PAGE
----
round(3) — Linux manual page


ROUND(3)                  Linux Programmer's Manual                 ROUND(3)

NAME         top

       round, roundf, roundl - round to nearest integer, away from zero

SYNOPSIS         top

       #include <math.h>

       double round(double x);
       float roundf(float x);
       long double roundl(long double x);

       Link with -lm.

   Feature Test Macro Requirements for glibc (see feature_test_macros(7)):

       round(), roundf(), roundl():
           _ISOC99_SOURCE || _POSIX_C_SOURCE >= 200112L

DESCRIPTION         top

       These functions round x to the nearest integer, but round halfway
       cases away from zero (regardless of the current rounding direction,
       see fenv(3)), instead of to the nearest even integer like rint(3).

       For example, round(0.5) is 1.0, and round(-0.5) is -1.0.

RETURN VALUE         top

       These functions return the rounded integer value.

       If x is integral, +0, -0, NaN,  or infinite, x itself is returned.

ERRORS         top

       No errors occur.  POSIX.1-2001 documents a range error for overflows,
       but see NOTES.

VERSIONS         top

       These functions first appeared in glibc in version 2.1.

ATTRIBUTES         top

       For an explanation of the terms used in this section, see

       │Interface                   Attribute     Value   │
       │round(), roundf(), roundl() │ Thread safety │ MT-Safe │

CONFORMING TO         top

       C99, POSIX.1-2001, POSIX.1-2008.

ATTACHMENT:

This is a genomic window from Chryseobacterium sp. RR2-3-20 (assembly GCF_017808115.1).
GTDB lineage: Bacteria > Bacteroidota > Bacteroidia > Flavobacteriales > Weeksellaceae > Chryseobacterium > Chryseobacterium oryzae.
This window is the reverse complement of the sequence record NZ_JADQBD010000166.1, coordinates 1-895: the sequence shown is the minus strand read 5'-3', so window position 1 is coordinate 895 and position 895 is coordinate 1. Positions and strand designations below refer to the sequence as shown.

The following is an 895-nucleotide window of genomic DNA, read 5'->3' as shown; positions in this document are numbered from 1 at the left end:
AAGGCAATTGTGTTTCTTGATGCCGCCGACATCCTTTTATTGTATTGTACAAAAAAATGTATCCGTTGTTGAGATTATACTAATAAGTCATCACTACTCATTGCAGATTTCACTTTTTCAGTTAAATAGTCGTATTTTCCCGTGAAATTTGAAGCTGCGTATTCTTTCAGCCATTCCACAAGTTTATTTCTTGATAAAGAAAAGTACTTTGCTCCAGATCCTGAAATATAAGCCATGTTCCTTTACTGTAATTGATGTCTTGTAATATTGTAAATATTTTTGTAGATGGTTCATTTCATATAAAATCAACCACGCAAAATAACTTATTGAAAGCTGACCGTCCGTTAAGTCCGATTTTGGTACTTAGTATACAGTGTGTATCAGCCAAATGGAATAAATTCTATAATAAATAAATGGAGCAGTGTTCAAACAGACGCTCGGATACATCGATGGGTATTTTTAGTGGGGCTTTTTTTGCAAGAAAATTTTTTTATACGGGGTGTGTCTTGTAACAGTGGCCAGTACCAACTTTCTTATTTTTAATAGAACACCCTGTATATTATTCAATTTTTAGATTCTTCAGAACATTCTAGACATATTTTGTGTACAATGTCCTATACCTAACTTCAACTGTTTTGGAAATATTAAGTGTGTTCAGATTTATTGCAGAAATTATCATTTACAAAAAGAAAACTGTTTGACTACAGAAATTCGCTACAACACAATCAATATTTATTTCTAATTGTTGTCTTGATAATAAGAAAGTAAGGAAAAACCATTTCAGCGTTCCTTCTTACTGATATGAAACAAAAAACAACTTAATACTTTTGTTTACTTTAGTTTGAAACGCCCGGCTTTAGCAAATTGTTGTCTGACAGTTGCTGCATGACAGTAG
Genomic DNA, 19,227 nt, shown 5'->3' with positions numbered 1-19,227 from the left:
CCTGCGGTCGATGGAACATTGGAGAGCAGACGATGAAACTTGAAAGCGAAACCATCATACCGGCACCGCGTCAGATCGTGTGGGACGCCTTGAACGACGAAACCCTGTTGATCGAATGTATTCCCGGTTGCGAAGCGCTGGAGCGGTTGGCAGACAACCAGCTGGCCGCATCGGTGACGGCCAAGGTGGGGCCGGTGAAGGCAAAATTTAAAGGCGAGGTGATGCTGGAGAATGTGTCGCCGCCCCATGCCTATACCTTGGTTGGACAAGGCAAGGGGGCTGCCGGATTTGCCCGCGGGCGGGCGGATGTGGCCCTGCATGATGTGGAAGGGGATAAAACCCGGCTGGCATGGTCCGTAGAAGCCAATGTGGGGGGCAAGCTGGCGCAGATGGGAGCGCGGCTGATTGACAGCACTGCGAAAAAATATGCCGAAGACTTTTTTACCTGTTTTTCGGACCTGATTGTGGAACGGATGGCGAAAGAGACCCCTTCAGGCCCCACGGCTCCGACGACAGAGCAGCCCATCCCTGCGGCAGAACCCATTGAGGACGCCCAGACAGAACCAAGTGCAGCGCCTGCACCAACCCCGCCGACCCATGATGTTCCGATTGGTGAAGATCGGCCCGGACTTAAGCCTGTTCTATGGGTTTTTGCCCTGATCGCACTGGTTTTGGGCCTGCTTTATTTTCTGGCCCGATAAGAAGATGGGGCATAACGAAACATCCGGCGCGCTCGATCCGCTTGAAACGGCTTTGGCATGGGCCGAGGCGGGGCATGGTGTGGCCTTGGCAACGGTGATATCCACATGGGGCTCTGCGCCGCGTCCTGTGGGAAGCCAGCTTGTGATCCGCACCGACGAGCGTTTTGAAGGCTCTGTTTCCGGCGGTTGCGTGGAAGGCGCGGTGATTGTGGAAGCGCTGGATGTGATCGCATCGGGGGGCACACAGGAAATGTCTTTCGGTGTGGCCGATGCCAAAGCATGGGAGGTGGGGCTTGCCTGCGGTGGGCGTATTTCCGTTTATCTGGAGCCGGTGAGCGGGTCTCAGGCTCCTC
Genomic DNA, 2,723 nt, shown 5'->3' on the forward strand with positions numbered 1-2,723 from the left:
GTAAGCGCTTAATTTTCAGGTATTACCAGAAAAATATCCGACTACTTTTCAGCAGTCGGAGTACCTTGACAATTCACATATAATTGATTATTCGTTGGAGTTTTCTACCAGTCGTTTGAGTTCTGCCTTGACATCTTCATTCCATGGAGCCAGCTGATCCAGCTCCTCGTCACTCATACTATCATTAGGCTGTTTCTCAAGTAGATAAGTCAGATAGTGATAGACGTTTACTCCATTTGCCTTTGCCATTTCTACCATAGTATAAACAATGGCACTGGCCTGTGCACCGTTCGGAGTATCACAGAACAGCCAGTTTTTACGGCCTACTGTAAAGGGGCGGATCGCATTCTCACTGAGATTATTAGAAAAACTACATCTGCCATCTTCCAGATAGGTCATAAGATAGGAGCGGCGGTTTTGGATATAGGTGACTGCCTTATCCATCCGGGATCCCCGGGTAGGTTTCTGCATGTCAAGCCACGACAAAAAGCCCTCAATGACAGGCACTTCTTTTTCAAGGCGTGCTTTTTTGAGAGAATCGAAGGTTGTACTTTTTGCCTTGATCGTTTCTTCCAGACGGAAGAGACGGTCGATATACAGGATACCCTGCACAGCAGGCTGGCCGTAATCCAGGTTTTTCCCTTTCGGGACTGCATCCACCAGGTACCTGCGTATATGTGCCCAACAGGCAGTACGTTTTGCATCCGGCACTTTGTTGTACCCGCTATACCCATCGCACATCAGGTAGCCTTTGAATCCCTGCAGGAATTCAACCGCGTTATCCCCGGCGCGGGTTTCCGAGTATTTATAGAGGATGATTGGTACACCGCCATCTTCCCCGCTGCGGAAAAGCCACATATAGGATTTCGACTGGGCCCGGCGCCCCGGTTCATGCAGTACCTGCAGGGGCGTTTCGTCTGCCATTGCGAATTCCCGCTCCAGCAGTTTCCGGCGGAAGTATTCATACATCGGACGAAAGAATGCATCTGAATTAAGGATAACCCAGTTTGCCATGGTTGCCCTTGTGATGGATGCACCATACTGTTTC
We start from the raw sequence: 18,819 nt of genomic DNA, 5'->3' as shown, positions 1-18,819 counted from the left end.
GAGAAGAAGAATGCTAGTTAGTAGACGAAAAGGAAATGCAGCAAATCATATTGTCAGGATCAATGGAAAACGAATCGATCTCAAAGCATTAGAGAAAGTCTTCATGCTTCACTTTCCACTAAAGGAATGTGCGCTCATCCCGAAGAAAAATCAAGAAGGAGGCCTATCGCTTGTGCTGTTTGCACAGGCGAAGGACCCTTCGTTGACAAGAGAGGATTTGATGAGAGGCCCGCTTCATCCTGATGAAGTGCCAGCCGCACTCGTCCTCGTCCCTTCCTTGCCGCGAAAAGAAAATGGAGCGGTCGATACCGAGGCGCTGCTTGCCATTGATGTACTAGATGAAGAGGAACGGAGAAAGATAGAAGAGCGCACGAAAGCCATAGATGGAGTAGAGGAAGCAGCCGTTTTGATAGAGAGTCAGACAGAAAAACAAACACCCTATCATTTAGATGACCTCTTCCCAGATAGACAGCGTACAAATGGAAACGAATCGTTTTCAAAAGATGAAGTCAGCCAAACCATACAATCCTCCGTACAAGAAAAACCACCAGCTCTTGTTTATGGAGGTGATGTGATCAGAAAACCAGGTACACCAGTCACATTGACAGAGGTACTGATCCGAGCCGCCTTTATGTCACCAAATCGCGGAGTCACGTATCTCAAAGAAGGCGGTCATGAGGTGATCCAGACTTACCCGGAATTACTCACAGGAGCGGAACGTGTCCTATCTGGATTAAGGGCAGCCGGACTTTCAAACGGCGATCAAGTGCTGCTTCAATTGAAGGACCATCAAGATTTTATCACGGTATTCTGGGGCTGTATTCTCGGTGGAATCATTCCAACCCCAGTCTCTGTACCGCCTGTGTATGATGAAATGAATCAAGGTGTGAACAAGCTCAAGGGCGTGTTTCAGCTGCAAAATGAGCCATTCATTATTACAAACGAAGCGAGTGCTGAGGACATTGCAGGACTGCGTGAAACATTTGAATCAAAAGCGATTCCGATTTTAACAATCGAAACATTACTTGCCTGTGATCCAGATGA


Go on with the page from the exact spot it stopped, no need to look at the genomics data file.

NOTES         top

       POSIX.1-2001 contains text about overflow (which might set errno to
       ERANGE, or raise an FE_OVERFLOW exception).  In practice, the result
       cannot overflow on any current machine, so this error-handling stuff
       is just nonsense.  (More precisely, overflow can happen only when the
       maximum value of the exponent is smaller than the number of mantissa
       bits.  For the IEEE-754 standard 32-bit and 64-bit floating-point
       numbers the maximum value of the exponent is 128 (respectively,
       1024), and the number of mantissa bits is 24 (respectively, 53).)

       If you want to store the rounded value in an integer type, you
       probably want to use one of the functions described in lround(3)

SEE ALSO         top

       ceil(3), floor(3), lround(3), nearbyint(3), rint(3), trunc(3)

COLOPHON         top

       This page is part of release 5.08 of the Linux man-pages project.  A
       description of the project, information about reporting bugs, and the
       latest version of this page, can be found at

                                 2017-09-15                         ROUND(3)

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